Magazines for the Millions: Gender and Commerce in the Ladies' Home Journal and the Saturday Evening Post, 1880-1910

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SUNY Press, 1994 - Antiques & Collectibles - 263 pages
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Argues that the two popular women's magazines were pivotal in the combining of gender and commercialism at the turn of the century, and that publishers and advertisers conspired to create both a gendered commercial discourse and a commercial gender discourse for both men and women. Annotation copyright Book News, Inc. Portland, Or.
 

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Contents

III
15
IV
29
V
59
VI
81
VII
109
VIII
127
IX
145
X
155
XI
189
XII
205
XIII
233
XIV
257
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Page 5 - can only be determined specifically, in the context of time and place. We can write the history of that process only if we recognize that “man” and “woman” are at once empty and over-flowing categories. Empty because they have no ultimate, transcendent meaning. Over-flowing because even when they appear to be fixed, they still contain within them alternative, denied, or suppressed definitions.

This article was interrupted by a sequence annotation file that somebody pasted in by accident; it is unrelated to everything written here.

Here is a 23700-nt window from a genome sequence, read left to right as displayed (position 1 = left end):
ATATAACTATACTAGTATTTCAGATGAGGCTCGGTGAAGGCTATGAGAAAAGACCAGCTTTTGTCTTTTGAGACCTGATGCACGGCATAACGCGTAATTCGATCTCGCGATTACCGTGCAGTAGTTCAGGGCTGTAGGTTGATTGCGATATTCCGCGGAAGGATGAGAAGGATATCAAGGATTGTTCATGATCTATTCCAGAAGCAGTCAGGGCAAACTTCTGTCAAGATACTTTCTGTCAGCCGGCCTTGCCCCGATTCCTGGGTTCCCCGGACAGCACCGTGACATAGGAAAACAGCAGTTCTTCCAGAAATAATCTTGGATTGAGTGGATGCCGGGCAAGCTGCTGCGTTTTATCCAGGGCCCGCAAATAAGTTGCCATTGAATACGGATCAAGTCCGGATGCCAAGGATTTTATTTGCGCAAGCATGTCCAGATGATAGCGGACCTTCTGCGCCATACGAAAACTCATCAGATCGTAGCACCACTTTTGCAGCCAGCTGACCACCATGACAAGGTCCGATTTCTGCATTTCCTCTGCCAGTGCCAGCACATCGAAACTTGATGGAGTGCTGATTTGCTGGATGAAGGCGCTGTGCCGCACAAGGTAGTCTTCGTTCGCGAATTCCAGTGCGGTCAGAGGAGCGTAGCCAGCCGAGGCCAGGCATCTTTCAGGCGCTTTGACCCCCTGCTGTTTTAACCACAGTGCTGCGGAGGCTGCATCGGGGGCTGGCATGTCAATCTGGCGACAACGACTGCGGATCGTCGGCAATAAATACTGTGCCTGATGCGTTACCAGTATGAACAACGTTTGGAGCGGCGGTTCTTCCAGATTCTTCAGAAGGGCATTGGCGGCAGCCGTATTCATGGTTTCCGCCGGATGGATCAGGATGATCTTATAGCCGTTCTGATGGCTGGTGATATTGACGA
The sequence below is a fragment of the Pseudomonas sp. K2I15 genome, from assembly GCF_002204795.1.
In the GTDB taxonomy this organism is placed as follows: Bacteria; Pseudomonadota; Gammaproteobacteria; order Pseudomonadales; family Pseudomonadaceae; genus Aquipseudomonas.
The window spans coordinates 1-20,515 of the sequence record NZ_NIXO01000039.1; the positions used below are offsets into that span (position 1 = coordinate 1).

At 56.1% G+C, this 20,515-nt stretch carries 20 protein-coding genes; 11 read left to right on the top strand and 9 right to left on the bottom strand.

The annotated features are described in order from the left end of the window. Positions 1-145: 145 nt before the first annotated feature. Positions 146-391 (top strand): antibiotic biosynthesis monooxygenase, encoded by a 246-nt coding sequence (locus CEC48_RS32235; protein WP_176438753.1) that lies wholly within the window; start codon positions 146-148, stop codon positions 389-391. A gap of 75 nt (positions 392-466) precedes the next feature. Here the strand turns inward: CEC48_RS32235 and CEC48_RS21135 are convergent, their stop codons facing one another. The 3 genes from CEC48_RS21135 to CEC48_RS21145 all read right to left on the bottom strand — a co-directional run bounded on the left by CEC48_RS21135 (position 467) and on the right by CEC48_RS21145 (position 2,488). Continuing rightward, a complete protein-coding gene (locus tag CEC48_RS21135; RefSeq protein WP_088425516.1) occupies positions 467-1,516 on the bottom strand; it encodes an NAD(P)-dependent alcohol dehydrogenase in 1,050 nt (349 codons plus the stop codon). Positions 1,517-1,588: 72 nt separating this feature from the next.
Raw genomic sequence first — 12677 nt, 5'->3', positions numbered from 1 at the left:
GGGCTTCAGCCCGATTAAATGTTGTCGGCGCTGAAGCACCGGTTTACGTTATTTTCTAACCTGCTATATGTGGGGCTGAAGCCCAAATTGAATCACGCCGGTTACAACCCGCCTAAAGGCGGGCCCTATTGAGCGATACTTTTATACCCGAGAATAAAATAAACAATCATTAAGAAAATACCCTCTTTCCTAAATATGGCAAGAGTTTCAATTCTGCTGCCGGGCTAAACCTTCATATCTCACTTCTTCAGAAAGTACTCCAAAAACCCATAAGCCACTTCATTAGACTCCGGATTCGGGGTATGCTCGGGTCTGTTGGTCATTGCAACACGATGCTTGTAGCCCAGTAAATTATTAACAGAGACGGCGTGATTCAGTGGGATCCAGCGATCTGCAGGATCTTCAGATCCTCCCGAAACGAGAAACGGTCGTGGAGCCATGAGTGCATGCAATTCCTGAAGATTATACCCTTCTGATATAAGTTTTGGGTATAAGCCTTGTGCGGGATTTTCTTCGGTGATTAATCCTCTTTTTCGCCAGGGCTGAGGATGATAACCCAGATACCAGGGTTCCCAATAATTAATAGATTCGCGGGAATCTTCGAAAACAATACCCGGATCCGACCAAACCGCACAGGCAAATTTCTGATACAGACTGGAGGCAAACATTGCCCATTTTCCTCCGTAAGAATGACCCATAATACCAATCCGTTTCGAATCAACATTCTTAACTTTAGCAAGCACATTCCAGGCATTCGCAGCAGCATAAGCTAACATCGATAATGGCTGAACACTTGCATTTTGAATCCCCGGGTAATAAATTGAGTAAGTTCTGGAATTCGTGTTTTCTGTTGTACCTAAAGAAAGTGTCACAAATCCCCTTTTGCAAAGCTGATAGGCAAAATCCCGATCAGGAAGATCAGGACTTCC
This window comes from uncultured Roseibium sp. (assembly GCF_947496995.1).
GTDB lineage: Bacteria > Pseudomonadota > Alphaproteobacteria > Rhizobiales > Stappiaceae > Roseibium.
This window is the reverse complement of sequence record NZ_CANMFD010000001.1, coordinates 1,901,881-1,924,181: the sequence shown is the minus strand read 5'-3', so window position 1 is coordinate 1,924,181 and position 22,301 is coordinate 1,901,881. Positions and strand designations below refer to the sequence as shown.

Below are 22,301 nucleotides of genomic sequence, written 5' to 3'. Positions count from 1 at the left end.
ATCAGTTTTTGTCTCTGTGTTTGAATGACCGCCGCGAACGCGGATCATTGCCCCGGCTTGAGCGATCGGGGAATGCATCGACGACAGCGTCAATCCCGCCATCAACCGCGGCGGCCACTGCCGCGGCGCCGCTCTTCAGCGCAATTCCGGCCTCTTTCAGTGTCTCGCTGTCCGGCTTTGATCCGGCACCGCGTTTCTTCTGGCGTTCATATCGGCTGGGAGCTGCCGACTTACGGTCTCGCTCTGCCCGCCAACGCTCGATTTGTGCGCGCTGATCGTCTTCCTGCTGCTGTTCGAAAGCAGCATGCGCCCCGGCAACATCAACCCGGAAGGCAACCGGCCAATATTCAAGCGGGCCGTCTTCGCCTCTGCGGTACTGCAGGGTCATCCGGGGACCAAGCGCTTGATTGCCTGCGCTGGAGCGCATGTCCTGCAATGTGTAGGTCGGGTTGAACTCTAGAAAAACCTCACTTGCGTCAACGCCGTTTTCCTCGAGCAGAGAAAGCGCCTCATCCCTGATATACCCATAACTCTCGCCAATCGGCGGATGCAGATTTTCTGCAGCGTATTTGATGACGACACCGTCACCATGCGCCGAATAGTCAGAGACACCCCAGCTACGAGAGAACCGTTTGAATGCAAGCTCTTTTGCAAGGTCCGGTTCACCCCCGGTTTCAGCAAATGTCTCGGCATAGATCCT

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About the author (1994)

Helen Damon-Moore is Adjunct Professor of Women s Studies and Education at Cornell College. She is co-author of Literacy in the United States: Readers and Reading Since 1880.

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